One way to think of a niche is what characters that niche helps and what characters it hurts. For example, if you want a creature that the rogue is happy to fight, the creature could have plenty of hit points or really high DR (so sneak attacking is a big deal), a low AC (so rogues can hit it), and no reach (so rogues can flank it easily). Give it SR and good saves (the rogue doesn’t care). Give it a touch attack (the rogue hardly cares but the fighter sure does). Make sure it’s not an undead, a construct, or an ooze. Now you have a creature that’s going to play differently from other creatures.
These monsters are at their best when they meet characters who are just able to deal with monsters of their CR. The mindflayer is a great mastermind. Not only is it loaded with mastermind-ish flavor, the tentacled menace is also a real threat to 6th-level characters. These characters have to stretch a bit to battle a CR 8 monster, plus their fear of the illithid’s mind-blast DC forces them to use clever tactics and teamwork. Most 8th-level characters, on the other hand, have a relatively easy time dealing with a mindflayer; in fact, it’s pretty common for the mindflayer to get only one round’s worth of actions against an 8th level party.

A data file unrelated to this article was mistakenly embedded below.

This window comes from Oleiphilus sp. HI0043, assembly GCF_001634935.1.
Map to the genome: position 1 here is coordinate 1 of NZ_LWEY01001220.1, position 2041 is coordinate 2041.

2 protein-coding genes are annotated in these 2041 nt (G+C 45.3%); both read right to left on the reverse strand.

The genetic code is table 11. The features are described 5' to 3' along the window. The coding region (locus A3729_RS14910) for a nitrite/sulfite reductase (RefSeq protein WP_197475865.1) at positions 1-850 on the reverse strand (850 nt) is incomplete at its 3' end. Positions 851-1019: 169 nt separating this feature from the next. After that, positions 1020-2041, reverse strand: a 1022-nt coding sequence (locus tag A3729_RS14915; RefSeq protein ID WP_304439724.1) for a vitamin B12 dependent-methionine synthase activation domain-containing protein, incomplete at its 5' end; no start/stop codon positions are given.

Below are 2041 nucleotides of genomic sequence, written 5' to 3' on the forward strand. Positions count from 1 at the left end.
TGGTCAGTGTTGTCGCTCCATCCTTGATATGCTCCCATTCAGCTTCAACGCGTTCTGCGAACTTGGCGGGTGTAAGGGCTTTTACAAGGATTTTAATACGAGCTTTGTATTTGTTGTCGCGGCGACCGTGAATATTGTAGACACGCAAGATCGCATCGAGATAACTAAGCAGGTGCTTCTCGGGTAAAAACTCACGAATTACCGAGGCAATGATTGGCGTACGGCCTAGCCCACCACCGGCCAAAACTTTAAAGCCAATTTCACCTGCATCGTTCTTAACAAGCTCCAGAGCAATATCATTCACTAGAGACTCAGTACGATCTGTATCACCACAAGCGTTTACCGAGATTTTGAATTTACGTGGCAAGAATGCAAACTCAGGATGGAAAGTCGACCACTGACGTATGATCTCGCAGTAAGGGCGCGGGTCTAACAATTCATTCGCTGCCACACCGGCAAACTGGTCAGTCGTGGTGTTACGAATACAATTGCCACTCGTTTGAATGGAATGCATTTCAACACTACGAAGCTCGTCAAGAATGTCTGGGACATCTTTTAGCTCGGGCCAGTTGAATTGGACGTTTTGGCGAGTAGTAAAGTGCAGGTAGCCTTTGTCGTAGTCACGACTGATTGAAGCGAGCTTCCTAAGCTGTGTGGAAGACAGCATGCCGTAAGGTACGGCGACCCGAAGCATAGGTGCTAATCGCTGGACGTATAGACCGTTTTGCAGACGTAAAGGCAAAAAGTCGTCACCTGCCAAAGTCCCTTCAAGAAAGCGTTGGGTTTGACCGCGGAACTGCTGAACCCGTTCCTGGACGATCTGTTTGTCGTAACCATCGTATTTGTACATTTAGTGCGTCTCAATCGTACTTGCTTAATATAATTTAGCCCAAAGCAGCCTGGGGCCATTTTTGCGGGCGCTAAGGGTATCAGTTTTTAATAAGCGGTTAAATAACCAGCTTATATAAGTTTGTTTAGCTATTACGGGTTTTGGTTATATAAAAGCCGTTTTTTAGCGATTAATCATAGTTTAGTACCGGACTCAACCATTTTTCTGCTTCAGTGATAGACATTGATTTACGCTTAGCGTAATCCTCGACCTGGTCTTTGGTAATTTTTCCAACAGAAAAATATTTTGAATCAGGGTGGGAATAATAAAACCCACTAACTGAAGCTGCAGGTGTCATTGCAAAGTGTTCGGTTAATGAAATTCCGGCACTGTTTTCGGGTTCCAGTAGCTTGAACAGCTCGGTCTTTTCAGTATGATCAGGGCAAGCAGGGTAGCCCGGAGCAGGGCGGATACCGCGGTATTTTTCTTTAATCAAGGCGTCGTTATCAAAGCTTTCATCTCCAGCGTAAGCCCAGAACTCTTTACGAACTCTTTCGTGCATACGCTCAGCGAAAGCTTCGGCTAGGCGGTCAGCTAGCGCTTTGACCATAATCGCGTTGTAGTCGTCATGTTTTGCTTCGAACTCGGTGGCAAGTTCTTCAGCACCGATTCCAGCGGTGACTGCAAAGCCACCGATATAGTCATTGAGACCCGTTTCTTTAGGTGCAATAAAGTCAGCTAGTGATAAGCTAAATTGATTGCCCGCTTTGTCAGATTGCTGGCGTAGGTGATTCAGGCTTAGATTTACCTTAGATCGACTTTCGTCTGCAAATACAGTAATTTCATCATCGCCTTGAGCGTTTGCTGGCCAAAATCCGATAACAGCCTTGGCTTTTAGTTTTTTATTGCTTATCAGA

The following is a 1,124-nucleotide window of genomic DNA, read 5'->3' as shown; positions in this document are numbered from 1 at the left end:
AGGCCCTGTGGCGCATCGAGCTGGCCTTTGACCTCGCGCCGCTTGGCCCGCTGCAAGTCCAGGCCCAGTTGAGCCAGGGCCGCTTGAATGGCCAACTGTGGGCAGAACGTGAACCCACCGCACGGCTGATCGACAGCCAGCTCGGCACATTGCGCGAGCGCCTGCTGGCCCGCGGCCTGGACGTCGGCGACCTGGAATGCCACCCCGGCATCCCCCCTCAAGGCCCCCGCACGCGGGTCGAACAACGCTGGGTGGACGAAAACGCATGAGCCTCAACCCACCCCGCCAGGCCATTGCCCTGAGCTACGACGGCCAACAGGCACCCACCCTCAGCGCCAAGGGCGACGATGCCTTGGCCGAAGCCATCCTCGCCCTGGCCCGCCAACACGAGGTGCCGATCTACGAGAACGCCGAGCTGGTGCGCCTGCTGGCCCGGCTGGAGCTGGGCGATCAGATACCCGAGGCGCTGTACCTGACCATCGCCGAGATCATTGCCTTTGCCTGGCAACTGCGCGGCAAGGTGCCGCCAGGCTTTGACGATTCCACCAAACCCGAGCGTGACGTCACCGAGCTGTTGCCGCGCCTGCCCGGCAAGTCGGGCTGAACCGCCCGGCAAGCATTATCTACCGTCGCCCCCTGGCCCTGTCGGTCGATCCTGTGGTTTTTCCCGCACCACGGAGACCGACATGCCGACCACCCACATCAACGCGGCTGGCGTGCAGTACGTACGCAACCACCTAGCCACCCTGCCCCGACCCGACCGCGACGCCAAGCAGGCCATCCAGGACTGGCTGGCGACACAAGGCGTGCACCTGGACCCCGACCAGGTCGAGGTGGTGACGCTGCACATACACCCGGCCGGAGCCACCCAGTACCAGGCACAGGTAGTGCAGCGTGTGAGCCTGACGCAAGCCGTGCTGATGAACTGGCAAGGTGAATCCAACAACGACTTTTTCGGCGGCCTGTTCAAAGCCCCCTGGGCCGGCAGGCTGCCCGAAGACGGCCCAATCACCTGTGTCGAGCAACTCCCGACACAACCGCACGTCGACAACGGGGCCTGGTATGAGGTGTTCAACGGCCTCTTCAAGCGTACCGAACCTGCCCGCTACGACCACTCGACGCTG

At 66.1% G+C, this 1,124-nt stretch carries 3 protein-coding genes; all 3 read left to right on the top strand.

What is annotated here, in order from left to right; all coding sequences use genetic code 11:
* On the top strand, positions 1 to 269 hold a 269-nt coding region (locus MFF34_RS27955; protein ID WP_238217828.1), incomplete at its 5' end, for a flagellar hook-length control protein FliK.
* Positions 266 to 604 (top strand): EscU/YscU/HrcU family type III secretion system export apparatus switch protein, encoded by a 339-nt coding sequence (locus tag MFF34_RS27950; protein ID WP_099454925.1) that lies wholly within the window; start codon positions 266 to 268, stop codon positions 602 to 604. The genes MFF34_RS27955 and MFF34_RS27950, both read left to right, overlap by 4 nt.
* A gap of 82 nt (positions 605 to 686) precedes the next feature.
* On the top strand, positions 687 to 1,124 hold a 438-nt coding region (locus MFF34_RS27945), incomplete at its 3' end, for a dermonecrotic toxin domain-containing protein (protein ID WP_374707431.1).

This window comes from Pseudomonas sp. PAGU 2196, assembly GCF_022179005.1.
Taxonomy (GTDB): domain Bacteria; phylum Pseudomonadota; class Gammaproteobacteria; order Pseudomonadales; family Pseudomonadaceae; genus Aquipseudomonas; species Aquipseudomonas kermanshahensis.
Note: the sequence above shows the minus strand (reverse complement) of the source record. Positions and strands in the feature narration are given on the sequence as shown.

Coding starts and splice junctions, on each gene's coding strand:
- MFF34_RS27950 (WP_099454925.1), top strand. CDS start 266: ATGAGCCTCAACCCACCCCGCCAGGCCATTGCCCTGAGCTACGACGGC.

Mastermind monsters also combine particularly well with other monsters. This usually means that they are spellcasters or have several powerful special abilities and benefit from having a few lower-CR melee-oriented monsters to use as meat-shields and stand between them and the party’s melee fighters.